Through the years: Families still turn to the U
For answers to questions ranging from budgeting to gardening, families have turned to Extension for help.
Extension resources remain modern, relevant
For decades Minnesota families have looked to the University for answers to their more pressing questions. In the 1920s, they struggled to feed and clothe children on severely limited budgets. In the 1940s, they learned to grow victory gardens to produce balanced meals with limited resources. And in the 1990s, some battled teen drug and alcohol issues.
Today, the challenges facing Minnesota families continue to multiply, due in part to the economic downturn and higher prices for food, fuel and housing.
"Our goal is to prepare families to make informed decisions that lead to better health and better well-being," says Karen Shirer, Extension associate dean for family development. "As Minnesota becomes more diverse, our programs cannot be 'one size fits all.' We engage diverse families in terms of culture and ethnicity, income, stage in the life cycle and family makeup."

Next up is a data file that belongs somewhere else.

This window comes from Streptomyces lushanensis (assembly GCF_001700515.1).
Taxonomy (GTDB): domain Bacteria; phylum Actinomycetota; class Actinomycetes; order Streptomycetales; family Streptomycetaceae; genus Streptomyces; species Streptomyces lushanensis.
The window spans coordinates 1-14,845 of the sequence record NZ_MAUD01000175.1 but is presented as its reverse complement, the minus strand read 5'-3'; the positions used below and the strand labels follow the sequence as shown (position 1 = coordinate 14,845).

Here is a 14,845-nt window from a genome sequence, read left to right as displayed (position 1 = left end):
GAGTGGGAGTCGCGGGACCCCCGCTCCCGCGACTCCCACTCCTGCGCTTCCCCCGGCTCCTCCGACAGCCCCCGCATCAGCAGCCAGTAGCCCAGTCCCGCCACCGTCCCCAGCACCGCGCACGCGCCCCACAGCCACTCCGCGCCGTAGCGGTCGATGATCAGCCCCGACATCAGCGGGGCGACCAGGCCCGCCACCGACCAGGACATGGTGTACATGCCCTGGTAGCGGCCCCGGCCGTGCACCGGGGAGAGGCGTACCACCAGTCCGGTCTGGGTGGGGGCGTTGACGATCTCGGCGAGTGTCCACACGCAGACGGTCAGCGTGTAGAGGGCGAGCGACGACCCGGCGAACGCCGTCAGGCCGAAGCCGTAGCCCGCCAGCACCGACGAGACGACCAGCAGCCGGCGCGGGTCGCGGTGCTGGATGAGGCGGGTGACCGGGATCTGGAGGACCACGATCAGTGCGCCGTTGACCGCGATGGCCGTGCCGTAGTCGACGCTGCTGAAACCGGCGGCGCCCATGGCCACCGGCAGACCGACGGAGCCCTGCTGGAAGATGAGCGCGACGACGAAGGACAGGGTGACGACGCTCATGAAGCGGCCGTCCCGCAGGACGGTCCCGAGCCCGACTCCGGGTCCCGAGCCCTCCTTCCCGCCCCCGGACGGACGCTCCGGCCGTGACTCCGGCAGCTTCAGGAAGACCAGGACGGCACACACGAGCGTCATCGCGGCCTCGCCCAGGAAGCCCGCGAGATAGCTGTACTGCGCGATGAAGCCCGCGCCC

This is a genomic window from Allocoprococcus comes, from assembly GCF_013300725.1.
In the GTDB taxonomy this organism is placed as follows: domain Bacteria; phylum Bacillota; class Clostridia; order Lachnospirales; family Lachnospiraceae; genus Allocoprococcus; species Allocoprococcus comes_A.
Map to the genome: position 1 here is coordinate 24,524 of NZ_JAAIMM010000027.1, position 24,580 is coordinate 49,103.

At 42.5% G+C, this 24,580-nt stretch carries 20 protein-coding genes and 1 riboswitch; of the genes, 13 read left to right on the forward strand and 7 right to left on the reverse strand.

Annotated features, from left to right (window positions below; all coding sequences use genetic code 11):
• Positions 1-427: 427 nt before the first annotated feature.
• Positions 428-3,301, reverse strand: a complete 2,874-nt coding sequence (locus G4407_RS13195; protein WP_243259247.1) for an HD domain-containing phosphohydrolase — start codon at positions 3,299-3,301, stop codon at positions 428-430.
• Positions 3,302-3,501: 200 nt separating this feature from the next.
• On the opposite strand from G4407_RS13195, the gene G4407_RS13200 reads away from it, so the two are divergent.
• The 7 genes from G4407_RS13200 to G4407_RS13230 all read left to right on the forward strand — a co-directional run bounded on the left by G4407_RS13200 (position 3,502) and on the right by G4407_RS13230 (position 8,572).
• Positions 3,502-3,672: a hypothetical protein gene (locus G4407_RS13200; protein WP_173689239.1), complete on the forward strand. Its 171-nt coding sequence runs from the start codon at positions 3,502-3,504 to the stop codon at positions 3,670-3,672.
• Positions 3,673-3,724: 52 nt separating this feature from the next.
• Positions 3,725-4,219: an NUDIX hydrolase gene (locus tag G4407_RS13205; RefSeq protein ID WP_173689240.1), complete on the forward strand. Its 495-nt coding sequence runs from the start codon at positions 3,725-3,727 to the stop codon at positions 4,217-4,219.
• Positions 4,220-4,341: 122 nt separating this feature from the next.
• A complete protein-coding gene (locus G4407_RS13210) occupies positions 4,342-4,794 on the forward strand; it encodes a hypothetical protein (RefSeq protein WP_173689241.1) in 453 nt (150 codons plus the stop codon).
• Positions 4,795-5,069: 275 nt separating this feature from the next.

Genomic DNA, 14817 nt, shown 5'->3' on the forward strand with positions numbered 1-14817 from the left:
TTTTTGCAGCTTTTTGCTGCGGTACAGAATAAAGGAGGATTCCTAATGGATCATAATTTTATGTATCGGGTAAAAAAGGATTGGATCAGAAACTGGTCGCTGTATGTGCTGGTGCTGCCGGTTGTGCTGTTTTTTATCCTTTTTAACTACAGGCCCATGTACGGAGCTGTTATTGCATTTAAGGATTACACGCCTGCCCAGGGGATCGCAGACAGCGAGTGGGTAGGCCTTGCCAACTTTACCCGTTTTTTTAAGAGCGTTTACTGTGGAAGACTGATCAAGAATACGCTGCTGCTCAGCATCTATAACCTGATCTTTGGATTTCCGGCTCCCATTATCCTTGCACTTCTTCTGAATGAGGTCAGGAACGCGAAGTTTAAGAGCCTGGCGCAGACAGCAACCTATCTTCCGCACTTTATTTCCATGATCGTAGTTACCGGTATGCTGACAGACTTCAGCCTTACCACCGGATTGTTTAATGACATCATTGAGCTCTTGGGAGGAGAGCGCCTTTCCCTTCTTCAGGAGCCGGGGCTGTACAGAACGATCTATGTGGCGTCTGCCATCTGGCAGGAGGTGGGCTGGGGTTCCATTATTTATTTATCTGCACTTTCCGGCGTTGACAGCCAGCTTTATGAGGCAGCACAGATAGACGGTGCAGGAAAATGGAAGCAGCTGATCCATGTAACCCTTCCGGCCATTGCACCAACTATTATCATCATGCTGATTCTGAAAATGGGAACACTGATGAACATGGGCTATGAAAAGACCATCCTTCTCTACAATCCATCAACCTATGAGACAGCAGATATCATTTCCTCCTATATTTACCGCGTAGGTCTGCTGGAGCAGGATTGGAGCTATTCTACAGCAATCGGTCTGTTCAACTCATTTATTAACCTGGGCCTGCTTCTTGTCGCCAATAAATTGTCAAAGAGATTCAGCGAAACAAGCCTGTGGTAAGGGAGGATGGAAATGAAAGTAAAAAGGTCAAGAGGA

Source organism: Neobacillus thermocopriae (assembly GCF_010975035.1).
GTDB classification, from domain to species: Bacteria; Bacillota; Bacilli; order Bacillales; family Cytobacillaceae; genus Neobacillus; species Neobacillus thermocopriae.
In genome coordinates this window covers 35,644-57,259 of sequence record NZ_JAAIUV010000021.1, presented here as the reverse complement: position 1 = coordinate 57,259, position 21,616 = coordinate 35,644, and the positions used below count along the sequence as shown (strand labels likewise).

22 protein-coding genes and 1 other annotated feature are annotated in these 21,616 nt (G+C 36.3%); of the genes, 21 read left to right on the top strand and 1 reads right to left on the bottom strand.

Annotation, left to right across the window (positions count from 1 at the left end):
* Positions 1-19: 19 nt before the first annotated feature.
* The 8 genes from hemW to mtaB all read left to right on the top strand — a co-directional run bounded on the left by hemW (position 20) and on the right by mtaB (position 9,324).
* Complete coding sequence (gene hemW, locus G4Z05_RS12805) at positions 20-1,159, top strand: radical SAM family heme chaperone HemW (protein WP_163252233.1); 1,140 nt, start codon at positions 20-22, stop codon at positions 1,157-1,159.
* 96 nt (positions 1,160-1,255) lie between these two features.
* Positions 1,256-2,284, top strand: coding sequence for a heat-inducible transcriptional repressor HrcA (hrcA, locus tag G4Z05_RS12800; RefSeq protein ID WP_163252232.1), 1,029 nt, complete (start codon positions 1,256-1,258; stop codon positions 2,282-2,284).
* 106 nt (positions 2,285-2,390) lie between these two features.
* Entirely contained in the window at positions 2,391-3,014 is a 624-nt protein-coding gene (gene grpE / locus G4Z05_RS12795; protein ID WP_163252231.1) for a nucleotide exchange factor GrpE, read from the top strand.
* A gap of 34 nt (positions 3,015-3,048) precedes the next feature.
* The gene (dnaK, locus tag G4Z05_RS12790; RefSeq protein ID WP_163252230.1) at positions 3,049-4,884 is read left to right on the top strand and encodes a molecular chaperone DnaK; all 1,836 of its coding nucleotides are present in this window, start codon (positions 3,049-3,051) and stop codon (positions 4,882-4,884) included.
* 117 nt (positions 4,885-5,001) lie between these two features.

The way in which Extension delivers information to families has seen tremendous change through the years. What began as a small staff of home-demonstration agents in 1912 has grown to include web-based resources, key partnerships with state agencies, and training to help other non-university educators reach as many citizens as possible.
Through personal financial education programs like Dollar Works 2, for example, Extension educators teach money management topics ranging from managing debt to saving and investing. Some 100 agencies partner with Extension annually to provide Minnesotans with training in family resource management.
"True to our land-grant mission, we're bringing the University to the people who might not have access," Shirer says.
For more information on Extension's Family Development programs, visit www.extension.umn.edu/Family